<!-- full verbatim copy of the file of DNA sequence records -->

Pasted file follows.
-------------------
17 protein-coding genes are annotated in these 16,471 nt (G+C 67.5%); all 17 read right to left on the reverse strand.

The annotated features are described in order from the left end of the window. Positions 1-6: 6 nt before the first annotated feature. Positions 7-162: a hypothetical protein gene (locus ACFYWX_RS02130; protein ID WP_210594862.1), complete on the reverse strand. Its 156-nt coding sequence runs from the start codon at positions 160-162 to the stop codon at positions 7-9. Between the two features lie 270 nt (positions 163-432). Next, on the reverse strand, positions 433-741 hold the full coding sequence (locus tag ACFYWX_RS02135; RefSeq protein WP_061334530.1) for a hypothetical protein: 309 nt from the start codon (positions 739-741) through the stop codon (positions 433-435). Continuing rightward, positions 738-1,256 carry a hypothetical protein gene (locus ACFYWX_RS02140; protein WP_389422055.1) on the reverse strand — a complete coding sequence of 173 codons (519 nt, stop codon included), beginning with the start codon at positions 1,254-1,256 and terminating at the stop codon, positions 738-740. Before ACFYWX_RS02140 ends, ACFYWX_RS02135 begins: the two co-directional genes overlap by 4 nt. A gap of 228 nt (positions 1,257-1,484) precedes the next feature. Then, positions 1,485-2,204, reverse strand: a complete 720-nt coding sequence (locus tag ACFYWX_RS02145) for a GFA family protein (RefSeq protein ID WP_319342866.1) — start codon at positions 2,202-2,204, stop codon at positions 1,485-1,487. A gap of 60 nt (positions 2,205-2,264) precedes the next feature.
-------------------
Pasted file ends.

17 protein-coding genes are annotated in these 16,471 nt (G+C 67.5%); all 17 read right to left on the reverse strand.

The annotated features are described in order from the left end of the window. Positions 1-6: 6 nt before the first annotated feature. Positions 7-162: a hypothetical protein gene (locus ACFYWX_RS02130; protein ID WP_210594862.1), complete on the reverse strand. Its 156-nt coding sequence runs from the start codon at positions 160-162 to the stop codon at positions 7-9. Between the two features lie 270 nt (positions 163-432). Next, on the reverse strand, positions 433-741 hold the full coding sequence (locus tag ACFYWX_RS02135; RefSeq protein WP_061334530.1) for a hypothetical protein: 309 nt from the start codon (positions 739-741) through the stop codon (positions 433-435). Continuing rightward, positions 738-1,256 carry a hypothetical protein gene (locus ACFYWX_RS02140; protein WP_389422055.1) on the reverse strand — a complete coding sequence of 173 codons (519 nt, stop codon included), beginning with the start codon at positions 1,254-1,256 and terminating at the stop codon, positions 738-740. Before ACFYWX_RS02140 ends, ACFYWX_RS02135 begins: the two co-directional genes overlap by 4 nt. A gap of 228 nt (positions 1,257-1,484) precedes the next feature. Then, positions 1,485-2,204, reverse strand: a complete 720-nt coding sequence (locus tag ACFYWX_RS02145) for a GFA family protein (RefSeq protein ID WP_319342866.1) — start codon at positions 2,202-2,204, stop codon at positions 1,485-1,487. A gap of 60 nt (positions 2,205-2,264) precedes the next feature.